Music software company Native Instruments have released a statement addressing allegations of racism and sexism within the workplace, brought forward by former employees.
While addressing issues that affect social justice and the serious violation of humans rights, especially recently in light of the Black Lives Matter protests and with June being Pride month: we would expect the majority of companies to confirm that they are truly inclusive – showing us, transparently, that they are willing to put in the effort to make sure their workplaces are a safe space for all, which is sadly not always the case.
We expect clear evidence to back up the work they are doing internally to make sure every employee is treated with dignity and respect.
Unfortunately it’s not uncommon for companies to ‘jump on the bandwagon’ in a way that makes their company image look good, while not actually taking direct action to make sure they are truly practicing what they preach in the workplace.
Music software company Native Instruments have recently come under fire throughout June: with serious allegations of workplace racism, despite the outward statements they have released that claim solidarity with the Black Lives Matter movement.
The allegations first surfaced earlier this month when a former employee, QA Engineer Jessy Halison, called out Native Instruments on LinkedIn regarding hypocrisy – following a statement the company released stating they stand with the BLM movement and against racism, and has donated $50,000 to the NAACP Legal Defense Fund.
On LinkedIn, Halison stated in reference to a 2017 campaign:
We speak about the brand who released a campaign with the N-Word, despite warning and calls in from their (black and brown female) employees. Who lied to them, by saying they would amend it not to be racist and conscious about the impact, but released it nevertheless without changing a single thing. Who didn’t protect said-employees from racist comments on discussion channels when the subject was brought up, who told them that they would have no issues advertising artists using other slur names. Who never apologized to them.Jessy Halison
Former Employee | QA Engineer
Native Instruments CEO Daniel Haver responded via LinkedIn, with an excerpt stating:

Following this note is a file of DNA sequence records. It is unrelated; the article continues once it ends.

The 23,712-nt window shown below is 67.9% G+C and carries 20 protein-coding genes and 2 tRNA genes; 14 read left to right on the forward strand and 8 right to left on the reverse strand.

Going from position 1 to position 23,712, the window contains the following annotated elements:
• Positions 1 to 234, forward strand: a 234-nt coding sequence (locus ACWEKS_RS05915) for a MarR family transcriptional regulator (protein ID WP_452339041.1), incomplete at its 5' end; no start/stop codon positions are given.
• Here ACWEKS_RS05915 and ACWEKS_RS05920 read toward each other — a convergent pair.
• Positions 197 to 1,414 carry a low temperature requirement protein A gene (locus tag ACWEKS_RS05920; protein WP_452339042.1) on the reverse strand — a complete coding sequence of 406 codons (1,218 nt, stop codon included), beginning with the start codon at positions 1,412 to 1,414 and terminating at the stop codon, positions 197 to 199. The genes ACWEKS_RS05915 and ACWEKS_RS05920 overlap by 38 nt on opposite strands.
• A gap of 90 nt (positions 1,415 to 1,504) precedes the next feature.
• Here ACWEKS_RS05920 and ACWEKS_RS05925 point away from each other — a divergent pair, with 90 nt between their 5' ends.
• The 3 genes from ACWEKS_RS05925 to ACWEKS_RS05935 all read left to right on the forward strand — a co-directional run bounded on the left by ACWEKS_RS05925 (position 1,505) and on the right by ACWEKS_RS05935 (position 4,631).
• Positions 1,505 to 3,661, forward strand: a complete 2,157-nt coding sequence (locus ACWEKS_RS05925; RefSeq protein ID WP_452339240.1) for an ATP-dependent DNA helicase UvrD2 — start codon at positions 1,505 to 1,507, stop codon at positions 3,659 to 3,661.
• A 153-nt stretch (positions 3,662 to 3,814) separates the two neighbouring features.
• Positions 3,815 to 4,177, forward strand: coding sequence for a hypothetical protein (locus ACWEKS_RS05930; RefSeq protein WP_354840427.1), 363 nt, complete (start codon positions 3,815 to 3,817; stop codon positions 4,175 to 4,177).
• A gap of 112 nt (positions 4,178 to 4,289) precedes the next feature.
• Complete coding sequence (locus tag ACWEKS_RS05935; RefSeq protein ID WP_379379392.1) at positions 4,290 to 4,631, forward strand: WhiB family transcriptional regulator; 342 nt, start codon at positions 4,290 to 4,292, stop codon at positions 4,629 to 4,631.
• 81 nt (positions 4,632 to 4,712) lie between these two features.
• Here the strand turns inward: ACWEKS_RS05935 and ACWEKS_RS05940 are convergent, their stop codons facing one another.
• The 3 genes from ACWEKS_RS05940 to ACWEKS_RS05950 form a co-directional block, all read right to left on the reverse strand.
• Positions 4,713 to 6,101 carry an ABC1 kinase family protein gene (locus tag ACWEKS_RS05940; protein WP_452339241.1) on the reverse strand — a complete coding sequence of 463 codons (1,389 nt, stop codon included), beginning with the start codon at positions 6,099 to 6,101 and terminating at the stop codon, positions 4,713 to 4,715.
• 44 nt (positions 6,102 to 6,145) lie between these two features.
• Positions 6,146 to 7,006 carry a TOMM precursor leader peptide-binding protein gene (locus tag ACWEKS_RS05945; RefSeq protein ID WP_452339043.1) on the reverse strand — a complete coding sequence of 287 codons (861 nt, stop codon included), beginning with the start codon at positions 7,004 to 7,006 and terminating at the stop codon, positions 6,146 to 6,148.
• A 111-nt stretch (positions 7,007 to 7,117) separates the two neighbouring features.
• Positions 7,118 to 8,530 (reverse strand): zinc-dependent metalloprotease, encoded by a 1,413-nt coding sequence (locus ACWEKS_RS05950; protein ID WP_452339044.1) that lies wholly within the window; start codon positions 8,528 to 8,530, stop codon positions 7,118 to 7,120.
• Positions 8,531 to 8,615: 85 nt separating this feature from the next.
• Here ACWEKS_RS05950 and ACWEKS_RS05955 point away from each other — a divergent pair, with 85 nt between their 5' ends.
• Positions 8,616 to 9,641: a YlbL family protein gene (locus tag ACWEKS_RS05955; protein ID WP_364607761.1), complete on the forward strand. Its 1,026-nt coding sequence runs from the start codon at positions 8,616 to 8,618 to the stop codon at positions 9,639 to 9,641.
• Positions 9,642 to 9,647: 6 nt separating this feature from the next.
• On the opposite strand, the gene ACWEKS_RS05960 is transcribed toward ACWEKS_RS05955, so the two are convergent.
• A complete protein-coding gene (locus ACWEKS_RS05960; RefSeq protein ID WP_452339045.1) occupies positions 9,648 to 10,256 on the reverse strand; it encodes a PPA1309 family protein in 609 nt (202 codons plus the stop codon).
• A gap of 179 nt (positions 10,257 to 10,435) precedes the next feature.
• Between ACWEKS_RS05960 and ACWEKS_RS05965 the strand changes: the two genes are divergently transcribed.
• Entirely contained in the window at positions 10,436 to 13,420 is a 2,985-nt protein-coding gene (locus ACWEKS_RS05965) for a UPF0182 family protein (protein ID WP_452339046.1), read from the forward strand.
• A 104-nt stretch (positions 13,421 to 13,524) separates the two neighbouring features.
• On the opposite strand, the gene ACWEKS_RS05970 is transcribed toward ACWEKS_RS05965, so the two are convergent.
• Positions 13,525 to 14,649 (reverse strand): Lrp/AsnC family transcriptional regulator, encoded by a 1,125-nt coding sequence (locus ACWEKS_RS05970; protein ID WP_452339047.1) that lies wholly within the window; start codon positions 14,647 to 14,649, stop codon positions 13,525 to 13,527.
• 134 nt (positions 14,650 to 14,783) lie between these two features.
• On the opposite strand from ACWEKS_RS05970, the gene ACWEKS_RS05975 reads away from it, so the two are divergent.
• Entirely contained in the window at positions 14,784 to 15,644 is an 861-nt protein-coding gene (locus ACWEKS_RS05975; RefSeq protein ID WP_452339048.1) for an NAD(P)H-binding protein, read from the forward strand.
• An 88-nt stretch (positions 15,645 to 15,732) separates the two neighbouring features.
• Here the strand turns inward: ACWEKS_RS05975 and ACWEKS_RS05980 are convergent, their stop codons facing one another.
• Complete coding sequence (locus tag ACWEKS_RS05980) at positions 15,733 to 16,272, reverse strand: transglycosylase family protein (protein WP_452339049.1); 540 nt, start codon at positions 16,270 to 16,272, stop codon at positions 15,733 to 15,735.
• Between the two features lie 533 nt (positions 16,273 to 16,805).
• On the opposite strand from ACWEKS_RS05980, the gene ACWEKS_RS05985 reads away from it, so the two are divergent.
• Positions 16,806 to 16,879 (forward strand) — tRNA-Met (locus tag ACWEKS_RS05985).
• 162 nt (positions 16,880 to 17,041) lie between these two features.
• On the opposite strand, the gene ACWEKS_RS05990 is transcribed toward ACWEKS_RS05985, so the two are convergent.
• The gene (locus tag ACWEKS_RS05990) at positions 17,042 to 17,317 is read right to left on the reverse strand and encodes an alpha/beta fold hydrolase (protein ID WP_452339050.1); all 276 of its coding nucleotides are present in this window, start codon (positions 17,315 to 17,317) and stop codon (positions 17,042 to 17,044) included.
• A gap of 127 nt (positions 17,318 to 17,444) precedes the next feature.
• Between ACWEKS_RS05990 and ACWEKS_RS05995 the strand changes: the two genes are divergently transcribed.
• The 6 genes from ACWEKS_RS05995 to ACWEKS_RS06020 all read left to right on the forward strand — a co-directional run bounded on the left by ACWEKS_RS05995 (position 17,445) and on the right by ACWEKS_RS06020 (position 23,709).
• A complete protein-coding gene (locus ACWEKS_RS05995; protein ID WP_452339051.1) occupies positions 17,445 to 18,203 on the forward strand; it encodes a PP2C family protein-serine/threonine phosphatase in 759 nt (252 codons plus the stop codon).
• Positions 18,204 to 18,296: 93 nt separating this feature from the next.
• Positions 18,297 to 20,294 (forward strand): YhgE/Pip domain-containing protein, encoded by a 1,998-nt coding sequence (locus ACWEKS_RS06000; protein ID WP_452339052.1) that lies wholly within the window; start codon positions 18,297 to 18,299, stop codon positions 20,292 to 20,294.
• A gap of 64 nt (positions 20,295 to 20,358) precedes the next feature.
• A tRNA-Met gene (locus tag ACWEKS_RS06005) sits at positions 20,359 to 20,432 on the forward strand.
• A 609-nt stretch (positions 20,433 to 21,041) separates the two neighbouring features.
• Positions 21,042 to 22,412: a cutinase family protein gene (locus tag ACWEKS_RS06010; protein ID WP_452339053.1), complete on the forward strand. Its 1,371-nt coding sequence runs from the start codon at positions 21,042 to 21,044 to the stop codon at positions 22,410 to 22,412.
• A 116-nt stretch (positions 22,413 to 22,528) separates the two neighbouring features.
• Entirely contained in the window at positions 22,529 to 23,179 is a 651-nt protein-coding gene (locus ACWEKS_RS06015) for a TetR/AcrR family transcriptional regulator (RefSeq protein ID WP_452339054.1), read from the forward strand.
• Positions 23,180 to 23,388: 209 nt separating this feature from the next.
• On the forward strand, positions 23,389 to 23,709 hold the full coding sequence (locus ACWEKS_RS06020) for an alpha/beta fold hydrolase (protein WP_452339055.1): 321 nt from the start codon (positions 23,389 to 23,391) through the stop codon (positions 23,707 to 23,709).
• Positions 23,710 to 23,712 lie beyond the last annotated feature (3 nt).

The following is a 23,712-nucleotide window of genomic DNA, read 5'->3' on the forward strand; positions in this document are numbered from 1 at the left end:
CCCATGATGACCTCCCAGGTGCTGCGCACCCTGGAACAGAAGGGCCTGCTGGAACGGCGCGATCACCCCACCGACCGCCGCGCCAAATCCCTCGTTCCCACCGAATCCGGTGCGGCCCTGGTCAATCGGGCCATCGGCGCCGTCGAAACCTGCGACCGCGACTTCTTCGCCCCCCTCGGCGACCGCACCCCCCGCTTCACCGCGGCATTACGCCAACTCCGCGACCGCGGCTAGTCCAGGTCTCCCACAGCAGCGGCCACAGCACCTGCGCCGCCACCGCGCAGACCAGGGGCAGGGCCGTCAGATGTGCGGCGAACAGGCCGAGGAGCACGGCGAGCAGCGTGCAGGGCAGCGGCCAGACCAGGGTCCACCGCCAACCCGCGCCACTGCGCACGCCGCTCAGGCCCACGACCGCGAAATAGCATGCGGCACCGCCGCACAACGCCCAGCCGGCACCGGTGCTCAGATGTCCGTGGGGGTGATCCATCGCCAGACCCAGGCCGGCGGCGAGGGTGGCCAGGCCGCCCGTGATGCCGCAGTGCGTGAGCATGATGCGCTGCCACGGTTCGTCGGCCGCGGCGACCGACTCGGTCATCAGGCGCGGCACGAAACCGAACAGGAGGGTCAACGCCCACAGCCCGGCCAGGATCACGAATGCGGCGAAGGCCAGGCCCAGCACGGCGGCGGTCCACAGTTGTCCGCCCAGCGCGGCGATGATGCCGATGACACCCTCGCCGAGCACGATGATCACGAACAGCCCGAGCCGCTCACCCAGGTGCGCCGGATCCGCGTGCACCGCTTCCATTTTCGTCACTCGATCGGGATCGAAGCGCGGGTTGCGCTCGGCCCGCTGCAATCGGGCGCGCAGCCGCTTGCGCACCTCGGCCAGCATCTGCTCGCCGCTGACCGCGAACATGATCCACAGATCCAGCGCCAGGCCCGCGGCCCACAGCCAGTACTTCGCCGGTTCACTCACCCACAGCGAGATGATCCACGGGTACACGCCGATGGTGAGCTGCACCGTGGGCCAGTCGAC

“I appreciate you speaking up and creating a transparent and public discussion on this topic. First, I apologize deeply for your experience as a Native employee during this time and take your feedback extremely seriously. While we have always considered diversity and inclusion an integral part of how NI operates, we have in the past let our unconscious bias make us overlook the realities of POC employees.”Daniel Haver
Native Instruments CEO
For further context and a detailed look into the situation earlier this month, MixMag covered the story in depth – all links below.
Following Halison’s allegations, other former employees spoke out about racist and sexist discriminatory practices while working at Native Instruments, including NI’s alleged insensitive attitudes toward certain genres of music predominantly spearheaded by BIPOC such as trap, grime and hip-hop.
Following increasing pressure for the company to respond to further allegations, being called out on social media by the likes of Resident Advisor reviews editor and former NI employee Soraya Brouwer, along with a multitude of prominent DJs & producers in the electronic music industry: yesterday (June 22nd) Native Instruments released a full statement promising to do better and outlining steps they plan on taking in order to address these problems within the workplace.
To our former colleagues: We are deeply sorry for what happened. Thank you for all of your contributions to NI despite the challenges you faced while working with us, and for your efforts even now to help make NI better. We also want to thank those who have spoken out via social media, holding us to account and calling on us to do better. Today we want to share our first steps towards ensuring those kinds of experiences become a thing of the past. We are committed to fostering an inclusive workplace with equal treatment and opportunities for all – no matter their ethnicity, gender, age, ability, belief, or sexual orientation. There’s a lot of work to be done, and we need to take a hard look at all aspects of our ways of working.Native Instruments Statement
For more information, the link to Halison’s initial allegations can be read here, while the in-depth article covered by MixMag in which former employees detail their experience working in the Native Instruments environment can be read here.
For the full statement from Native instruments on their blog click here.